Ontario reported 1,589 new cases of coronavirus on Monday, a new single-day record of cases to date, bringing the provincial total to 105,501.
Monday’s case count marks the largest single-day increase in cases, ahead of 1,588 recorded on Saturday — the previous largest single-day high. On Sunday, 1,534 new cases were recorded.
The record-breaking case count comes on the day that Toronto and Peel Region move into lockdown.
According to Monday’s provincial report, 535 cases were recorded in Peel Region, 336 in Toronto, 205 in York Region, 83 in Waterloo and 61 in Hamilton.
All other public health units in Ontario reported under 60 new cases.
The death toll in the province has risen to 3,505 as 19 more deaths were reported.
Ontario has 507 people hospitalized due to COVID-19 (up by by 23 from the previous day), with 156 patients in an intensive care unit (up by nine) and 92 patients in ICUs on a ventilator (up by three). Hospitalizations have overall steadily increased over the past several weeks.
More than 37,400 tests were processed in the last 24 hours. The government has previously said it hoped to increase testing capacity to 68,000 per day by mid-November.
There is currently a backlog of 18,394 tests that need results. A total of 5,957,723 tests have been completed since the pandemic began.
Meanwhile, 88,902 Ontarians have recovered from COVID-19, the disease caused by the virus, which is 84 per cent of known cases. Resolved cases increased by 1,484 from the previous day.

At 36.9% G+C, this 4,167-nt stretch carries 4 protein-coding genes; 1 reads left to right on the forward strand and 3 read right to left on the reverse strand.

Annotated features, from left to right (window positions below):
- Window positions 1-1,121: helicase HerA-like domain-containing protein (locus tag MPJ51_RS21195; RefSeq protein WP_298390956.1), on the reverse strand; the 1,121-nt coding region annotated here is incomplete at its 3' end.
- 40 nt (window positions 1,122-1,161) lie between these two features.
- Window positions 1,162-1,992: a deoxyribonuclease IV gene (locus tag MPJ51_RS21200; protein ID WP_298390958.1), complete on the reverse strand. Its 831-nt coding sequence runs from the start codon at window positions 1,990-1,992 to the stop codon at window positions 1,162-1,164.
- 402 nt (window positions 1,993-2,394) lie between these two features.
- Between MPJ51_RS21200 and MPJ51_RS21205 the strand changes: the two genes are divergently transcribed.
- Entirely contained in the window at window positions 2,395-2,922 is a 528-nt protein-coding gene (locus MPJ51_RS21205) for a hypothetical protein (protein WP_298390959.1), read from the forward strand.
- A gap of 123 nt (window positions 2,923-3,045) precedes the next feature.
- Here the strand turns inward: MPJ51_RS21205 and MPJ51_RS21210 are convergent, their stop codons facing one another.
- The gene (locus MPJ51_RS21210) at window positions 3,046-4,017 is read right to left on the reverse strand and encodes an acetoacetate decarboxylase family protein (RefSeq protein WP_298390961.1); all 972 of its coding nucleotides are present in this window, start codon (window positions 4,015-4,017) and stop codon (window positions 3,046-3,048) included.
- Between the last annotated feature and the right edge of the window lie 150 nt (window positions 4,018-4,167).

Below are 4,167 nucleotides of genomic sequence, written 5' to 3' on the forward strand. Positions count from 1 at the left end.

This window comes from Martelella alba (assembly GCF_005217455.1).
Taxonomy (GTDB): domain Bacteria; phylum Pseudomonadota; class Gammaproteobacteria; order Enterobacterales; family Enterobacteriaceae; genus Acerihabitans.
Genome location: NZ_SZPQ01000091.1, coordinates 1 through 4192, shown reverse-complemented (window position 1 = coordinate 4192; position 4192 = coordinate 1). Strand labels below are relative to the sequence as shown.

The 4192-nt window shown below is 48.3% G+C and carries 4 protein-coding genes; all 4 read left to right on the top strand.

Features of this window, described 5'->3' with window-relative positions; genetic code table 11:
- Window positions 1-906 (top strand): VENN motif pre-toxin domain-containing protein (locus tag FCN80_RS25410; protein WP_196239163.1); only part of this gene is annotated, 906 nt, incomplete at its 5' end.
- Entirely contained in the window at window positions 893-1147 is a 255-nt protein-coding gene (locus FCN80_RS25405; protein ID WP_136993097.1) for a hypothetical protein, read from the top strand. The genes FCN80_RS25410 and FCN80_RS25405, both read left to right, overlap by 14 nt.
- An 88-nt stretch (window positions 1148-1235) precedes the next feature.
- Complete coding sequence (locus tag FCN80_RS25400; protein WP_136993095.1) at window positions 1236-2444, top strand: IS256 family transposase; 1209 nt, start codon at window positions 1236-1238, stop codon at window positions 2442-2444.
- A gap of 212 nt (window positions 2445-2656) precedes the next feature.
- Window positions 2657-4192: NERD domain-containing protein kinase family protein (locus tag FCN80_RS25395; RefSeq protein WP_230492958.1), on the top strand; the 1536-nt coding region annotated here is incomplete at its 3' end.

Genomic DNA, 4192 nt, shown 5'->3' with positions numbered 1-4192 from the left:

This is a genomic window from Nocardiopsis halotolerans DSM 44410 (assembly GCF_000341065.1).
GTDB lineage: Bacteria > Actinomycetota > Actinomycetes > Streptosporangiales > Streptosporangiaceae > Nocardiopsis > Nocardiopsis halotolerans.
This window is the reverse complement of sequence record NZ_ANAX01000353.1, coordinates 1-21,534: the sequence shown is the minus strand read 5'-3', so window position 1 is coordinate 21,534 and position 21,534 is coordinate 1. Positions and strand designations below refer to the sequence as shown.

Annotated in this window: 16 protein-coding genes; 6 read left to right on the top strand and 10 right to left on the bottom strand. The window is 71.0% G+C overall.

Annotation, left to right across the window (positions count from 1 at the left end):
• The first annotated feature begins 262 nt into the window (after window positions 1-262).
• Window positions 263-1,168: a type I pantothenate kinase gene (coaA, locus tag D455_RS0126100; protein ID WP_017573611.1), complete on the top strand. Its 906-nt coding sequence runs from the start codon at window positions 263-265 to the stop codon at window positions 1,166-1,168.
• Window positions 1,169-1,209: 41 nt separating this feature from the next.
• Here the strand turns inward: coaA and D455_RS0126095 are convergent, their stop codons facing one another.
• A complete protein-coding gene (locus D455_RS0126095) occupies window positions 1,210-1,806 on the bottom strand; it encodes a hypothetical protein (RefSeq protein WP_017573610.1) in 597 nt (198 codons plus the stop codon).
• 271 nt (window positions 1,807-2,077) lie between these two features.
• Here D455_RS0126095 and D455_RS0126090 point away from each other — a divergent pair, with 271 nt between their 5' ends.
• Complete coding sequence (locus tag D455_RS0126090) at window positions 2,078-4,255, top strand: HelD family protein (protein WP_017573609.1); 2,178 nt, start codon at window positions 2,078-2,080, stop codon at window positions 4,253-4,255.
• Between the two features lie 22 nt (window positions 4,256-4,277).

Active cases in Ontario now stand at 13,004.
Here is a breakdown of the total cases in Ontario by gender and age:
- 51,113 people are male — an increase of 786 cases.
- 53,798 people are female — an increase of 781 cases.
- 12,381 people are 19 and under — an increase of 214 cases.
- 38,336 people are 20 to 39 — an increase of 625 cases.
- 30,056 people are 40 to 59 — an increase of 447 cases.
- 15,455 people are 60 to 79 — an increase of 218 cases.
- 9,258 people are 80 and over — an increase of 85 cases.
The province notes that not all cases have a reported age or gender.
The newly reported numbers for Monday’s report are valid as of Sunday afternoon.
Ontario long-term care homes
According to the Ministry of Long-Term Care, there have been 2,150 deaths reported among residents and patients in long-term care homes across Ontario which is an increase of nine deaths. Eight health-care workers and staff in long-term care homes have died which has remained unchanged for months.
There are 102 current outbreaks in homes, a decrease of one.
The ministry also indicated there are currently 528 active cases among long-term care residents and 467 active cases among staff — down by 62 cases and down by six cases respectively in the last day.
More to come.
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